God knows, auto manufacturers, especially those in the United States, are always looking for ways to wring costs out of their development processes. UGS PLM Software, which caters to large automotive OEMs and their supply chains, is launching a data-sharing program it claims can help.
UGS Synergy, which UGS PLM Software is offering in conjunction with Hewlett-Packard Co., promises auto OEMs and suppliers at all levels of the supply chain a single, optimized process for exchanging vehicle design and manufacturing information.
The program leverages UGS’ JT Open data format, which UGS PLM Software claims is emerging as a standard for 3D visual collaboration in the automotive industry. Customers will be able to purchase the UGS Synergy program components as a single appliance, a package that includes an HP Proliant server and the UGS PLM Software applications set up for a quick an easy implementation, company officials say. The UGS Synergy bundle also includes the Exchange Manager, powered by PROSTEP, which allows suppliers to pull the specific design context from their OEM customer’s managed environment and map it into their own local UGS Teamcenter PDM solution, where it can be served up to the entire development team.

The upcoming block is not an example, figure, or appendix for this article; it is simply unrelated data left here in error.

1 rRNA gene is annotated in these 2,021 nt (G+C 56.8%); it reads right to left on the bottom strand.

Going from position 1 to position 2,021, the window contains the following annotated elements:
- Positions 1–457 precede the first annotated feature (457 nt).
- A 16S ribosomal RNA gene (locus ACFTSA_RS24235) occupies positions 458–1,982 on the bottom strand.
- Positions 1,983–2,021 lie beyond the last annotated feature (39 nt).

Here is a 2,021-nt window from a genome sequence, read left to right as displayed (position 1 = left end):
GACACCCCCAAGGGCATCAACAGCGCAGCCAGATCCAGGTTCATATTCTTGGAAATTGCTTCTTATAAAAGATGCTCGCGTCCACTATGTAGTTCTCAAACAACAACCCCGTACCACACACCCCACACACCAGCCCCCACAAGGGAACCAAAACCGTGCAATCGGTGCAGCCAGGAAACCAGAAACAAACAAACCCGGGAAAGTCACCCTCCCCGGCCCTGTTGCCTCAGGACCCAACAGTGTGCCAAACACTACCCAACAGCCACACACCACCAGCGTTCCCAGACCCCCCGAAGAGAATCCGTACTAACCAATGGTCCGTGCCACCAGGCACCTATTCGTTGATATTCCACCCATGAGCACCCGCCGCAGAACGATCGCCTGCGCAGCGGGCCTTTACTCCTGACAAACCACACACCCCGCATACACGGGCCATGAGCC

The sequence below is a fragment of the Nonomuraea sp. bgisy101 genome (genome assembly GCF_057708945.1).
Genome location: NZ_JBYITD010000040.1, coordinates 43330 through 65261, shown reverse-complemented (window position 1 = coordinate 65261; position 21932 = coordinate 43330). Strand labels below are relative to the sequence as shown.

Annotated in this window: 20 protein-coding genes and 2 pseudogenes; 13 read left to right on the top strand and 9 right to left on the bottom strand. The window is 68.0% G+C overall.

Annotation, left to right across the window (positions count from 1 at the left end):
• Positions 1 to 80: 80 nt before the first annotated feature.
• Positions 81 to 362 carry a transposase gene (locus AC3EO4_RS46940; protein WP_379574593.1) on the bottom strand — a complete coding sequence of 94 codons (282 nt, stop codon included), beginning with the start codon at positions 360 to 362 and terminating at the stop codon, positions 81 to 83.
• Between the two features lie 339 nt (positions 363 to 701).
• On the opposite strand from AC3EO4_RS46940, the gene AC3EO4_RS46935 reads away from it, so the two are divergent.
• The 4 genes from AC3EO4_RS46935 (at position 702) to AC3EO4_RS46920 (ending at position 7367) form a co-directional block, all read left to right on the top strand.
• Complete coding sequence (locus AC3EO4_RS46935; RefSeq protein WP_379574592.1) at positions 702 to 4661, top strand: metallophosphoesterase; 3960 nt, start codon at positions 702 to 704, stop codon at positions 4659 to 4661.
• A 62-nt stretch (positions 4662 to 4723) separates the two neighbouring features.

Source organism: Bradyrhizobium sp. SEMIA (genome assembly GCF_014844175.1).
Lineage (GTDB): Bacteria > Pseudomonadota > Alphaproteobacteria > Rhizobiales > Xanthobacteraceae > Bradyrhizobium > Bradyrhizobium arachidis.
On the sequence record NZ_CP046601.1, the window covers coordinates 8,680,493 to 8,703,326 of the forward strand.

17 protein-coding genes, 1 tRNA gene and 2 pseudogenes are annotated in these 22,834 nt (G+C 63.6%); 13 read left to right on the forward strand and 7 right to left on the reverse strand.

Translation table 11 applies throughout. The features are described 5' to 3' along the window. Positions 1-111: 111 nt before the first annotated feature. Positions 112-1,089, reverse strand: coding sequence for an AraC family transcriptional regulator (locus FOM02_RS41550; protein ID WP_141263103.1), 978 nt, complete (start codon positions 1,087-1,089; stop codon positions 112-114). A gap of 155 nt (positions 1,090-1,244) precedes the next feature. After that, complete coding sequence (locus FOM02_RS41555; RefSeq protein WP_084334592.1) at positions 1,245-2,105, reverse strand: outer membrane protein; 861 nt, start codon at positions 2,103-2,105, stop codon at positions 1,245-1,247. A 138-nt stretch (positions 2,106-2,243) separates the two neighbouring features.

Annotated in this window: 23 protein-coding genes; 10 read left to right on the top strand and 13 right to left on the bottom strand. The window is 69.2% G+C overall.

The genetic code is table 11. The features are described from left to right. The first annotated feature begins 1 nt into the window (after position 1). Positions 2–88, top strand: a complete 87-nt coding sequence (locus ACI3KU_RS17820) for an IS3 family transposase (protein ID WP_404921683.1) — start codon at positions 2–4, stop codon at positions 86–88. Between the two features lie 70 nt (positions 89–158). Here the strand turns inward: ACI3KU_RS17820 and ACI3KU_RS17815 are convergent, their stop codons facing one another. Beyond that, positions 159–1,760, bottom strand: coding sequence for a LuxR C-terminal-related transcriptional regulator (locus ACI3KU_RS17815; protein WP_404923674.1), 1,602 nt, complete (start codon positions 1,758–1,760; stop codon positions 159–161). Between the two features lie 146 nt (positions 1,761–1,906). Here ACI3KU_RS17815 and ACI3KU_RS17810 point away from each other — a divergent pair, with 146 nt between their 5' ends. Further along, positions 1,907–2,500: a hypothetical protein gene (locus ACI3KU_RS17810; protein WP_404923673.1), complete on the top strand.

Through the use of standard data-transfer mechanism, automotive industry suppliers could benefit from savings in the range of $500 million to $800 million annually, according to a November 2006 report from Cyon Research Corp.
Are they robots or androids? We're not exactly sure. Each talking, gesturing Geminoid looks exactly like a real individual, starting with their creator, professor Hiroshi Ishiguro of Osaka University in Japan.
Truchard will be presented the award at the 2014 Golden Mousetrap Awards ceremony during the co-located events Pacific Design & Manufacturing, MD&M West, WestPack, PLASTEC West, Electronics West, ATX West, and AeroCon.
For industrial control applications, or even a simple assembly line, that machine can go almost 24/7 without a break. But what happens when the task is a little more complex? That’s where the “smart” machine would come in. The smart machine is one that has some simple (or complex in some cases) processing capability to be able to adapt to changing conditions. Such machines are suited for a host of applications, including automotive, aerospace, defense, medical, computers and electronics, telecommunications, consumer goods, and so on. This discussion will examine what’s possible with smart machines, and what tradeoffs need to be made to implement such a solution.